DIME weapons. Nice.
Israeli functions as a military outpost for the U.S. One of their jobs is to test new weapons on Palestinians and Gazans.
Wednesday, January 14, 2009
Sunday, January 11, 2009
I guess that's what they mean when they talk about being 'near their goal' or whatever. 1,000 is a pretty solid number to bring into the upcoming Israeli elections.
I think the racism must be so strong in Israel - like here in the U.S. - that killing Gazan civilians and resistance fighters is one and the same -- there's just not distinction at all for Israel.
This guy Olmert better not try to show up in my town. I'll arrest his ass.
That would be Stacey's on Market. In all the time I've spent in San Francisco, not once did I go in there -- except, that is, until the other day, when I went it to see why it was failing.
Five things jumped out at me:
- Underutilized space - too much of the floor space was underutilized - being either sparse or just not being maximized to see stuff and things
- No cafe
- An incredible view of Market from the 2nd floor, where a cafe should be - ideally, with a very long bar running across the length of the Market St window.
- The 'STACEYS books' sign outside on Market is basically invisible. If you are a brand name, you can get away with using your name -- otherwise, just put a big 'BOOKS' sign up there. The 'books' on the sign is tiny and can barely be seen. No tourists would be interested to stop in, that's for sure.
- The technical books they had seemed like a relic. I understand that old traditions die hard, but if it's killing your business, maybe you should think about ditching them? I noticed a few tech books in the back that absolutely nobody would be interested in.
Very typical article - bashing the leader of a non-compliant country as 'totalitarian' for the entire first half, and then allowing us the know why it's all made up:
Leftwingers flocked from all over the world to help harvest coffee, build schools and be inspired by a government that promoted women's rights, literacy and social justice. Events turned when the Reagan administration, alarmed by Managua's tilt to Moscow, sponsored a bloody and ruinous insurrection by Contra rebels which ended in stalemate. For many it was an immoral and illegal intervention by an overweening superpower, a harbinger of today's Iraq. The Sandinistas' credibility was damaged by presiding over hyperinflation and a draft. Exhausted voters, fearing fresh US-backed mayhem, ousted them in a 1990 election, a shocking, unexpected result which reduced many to tears. The revolution was over.So, the electorate was terrorized by U.S. sponsored Contras so much that they finally relented and voted for the U.S. candidate. They knew that if they voted for their own guy again - Ortega - they'd suffer years more of murder and terror on a massive scale. Reagan was a good guy.
Still, the article is completely absurd -- it talks in once sentence as if the U.S. backed nationwide terror, and in the next sentence as if there was no such thing. Bizarre, but that's the standard:
Three centre-right governments ruled from 1990 to 2006. The economy stabilised, combatants were demobilised and democracy took root. But corruption blossomed and the poor were forgotten. Jobs were scarce and most people scrabbled on less than $2 a day. Ortega lost consecutive presidential elections and was accused of raping his stepdaughter, Zoilamérica Narváez, since she was 11. He denied it and no trial took place because a court decided the statute of limitations applied. But his reputation was shredded, although Murillo stood by her husband.Um, isn't that the whole point -- to appoint right-wing governments? The combatants - the terrorist Contras - we demobilised because the U.S. didn't need them to terrorize the population anymore. That the poor were forgotten was the predictable and necessary outcome of the election of a U.S. candidate - what would be the point of the invasion-by-terror otherwise?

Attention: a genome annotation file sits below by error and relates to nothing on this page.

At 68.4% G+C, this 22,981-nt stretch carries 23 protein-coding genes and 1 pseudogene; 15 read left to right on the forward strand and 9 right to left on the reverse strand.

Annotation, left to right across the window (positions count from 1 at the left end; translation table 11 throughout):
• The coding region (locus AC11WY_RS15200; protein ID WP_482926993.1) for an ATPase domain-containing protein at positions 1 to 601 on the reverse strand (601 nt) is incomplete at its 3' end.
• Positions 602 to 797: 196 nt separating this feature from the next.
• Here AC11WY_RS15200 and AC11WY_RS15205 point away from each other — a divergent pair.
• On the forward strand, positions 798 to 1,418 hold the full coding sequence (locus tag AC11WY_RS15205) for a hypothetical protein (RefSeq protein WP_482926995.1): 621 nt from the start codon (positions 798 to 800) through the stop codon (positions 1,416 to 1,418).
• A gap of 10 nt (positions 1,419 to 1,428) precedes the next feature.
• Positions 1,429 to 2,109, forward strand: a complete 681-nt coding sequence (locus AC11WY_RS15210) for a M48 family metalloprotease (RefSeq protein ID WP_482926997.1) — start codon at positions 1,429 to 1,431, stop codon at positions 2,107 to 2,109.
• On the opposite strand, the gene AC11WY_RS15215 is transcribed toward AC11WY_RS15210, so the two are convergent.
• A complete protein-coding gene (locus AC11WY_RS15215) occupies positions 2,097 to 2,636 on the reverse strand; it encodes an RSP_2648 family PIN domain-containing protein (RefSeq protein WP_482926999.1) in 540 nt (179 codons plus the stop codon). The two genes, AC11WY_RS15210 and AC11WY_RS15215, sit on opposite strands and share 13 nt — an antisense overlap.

The 'article,' of course, is unsigned, and it uses unnamed 'western officials' to bash the new lefty govenrment. We're allowed another sliver of truth in the parting sentence:
Kaufman will not turn his back on the flawed Second Coming of the Sandinistas. "Do we think [it] is better than another rightwing, neoliberal government beholden to US masters? Absolutely."It's totally crazy. We need a people-fueled international newspaper with real resources. Indymedia is great, but it'd be better to have people getting paid so they can eat and take the time necessary to do the best work.
Friday, January 09, 2009
So the latest case of a corrupt mayor. What to do?
Doesn't it seem a bit weird that one person can steer a contract to a particular contractor based on nothing more than who they like? Isn't that just a disaster waiting to happen?
Of course it is. So why do mayors and governors have any say in the process at all? Really, there should be a board - say, a city council, that appoints an independent 'contracts board' that awards contracts based on various preset specifications.
Shit - I don't know the specifics, but it seems all too easy for governors and mayors to run roughshod over the system. What's the point of government if it doesn't have built-in checks and balances?
Posted by Peter at Friday, January 09, 2009